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I am using S05 to make a porter/stout (let's not have that discussion), one of the things is that the ambiant temperature in my house is quite high (28 degrees celcius), I can cool it down for a few days while fermenting to 20-25 using (expensive) airconditioning. I was just wondering when is it safe to increase the temperature back to 28 degrees without creating too many esters?

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Given that Fermentis lists the maximum fermentation temperature for US-05 as 18-28°C, you should be fine as long as the fermenting beer doesn't go too far outside of that range. During the first ca. 2-3 days, the yeast metabolism is quite exothermic but how much this affects the temperature of the fermenting wort depends on many factors, not the least of which is fermenter size. From my personal experince with US-05 in 12l and in 32l fermenters, I would estimate about +5°C in the first 2-3 days. A neat trick that I have seen with a few homebrewers in warmer climates is to wrap the fermenters in light blankets (or old tshirts) and use evaporative cooling by periodically wetting the fabric. Alternatively, the entire fermenter can be put in a water bath with the blanket being in constant contact with the water so that capillary force keeps the blanket moist at all times. With the aid of a fan blowing on the wet fabric, the heat of fermentation should easily be cancelled out.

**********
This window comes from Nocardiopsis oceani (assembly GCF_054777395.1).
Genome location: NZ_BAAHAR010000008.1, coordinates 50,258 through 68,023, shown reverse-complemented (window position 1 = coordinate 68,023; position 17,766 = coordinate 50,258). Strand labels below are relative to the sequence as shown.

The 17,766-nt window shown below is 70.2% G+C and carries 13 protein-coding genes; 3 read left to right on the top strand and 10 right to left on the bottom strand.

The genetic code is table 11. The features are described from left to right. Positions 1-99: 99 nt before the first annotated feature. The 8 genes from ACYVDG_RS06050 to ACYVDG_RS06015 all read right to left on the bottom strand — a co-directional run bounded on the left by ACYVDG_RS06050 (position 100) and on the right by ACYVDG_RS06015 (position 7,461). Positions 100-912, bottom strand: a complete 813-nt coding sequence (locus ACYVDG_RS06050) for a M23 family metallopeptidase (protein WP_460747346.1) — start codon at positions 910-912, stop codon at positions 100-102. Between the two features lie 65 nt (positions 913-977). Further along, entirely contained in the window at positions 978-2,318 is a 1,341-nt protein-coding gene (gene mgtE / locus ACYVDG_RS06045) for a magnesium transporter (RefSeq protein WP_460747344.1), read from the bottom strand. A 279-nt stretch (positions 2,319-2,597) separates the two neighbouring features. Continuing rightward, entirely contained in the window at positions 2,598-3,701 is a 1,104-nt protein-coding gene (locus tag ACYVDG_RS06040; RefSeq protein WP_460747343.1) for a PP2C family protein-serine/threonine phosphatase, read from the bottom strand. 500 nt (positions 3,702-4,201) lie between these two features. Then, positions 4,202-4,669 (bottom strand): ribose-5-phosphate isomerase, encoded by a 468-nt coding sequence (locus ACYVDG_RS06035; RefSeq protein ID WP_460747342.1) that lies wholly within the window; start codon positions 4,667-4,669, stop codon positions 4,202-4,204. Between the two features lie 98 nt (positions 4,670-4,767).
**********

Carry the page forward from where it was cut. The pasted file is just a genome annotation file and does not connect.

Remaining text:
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    the temp ranges listed by manufacturers seldom are geared toward making the best beer – Denny Conn Nov 22 '17 at 16:49
  • @Denny Conn: They are technical specifications, just like for electronic and electric components. Guaranteed to work under these circumstances. If it is fit for your purpose or your beer, that is something that one needs to find out for themselves. – chthon Nov 23 '17 at 7:22
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You want to keep the temp lower for the first 4-5 days. That's when the majority of esters are formed. After that, it's not only OK but preferable, to let the temp rise. If you need to keep it cooler, you can put the fermenter in a tub of water and add ice or ice packs.

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There's many ways to keep cool I think all of them have been discussed here.

As far as your question. Once you're past the growth phase especially and high krausen to be safe a little more heat generally isn't to bad.

One trick is to do a very large yeast pitch to basically skip most of the growth phase where most esters are generated. This can be done with a multi-step starter or pitching the entire trub from a compatible batch. When doing this the yeast go right to feeding and warmer temps is less of a concern.

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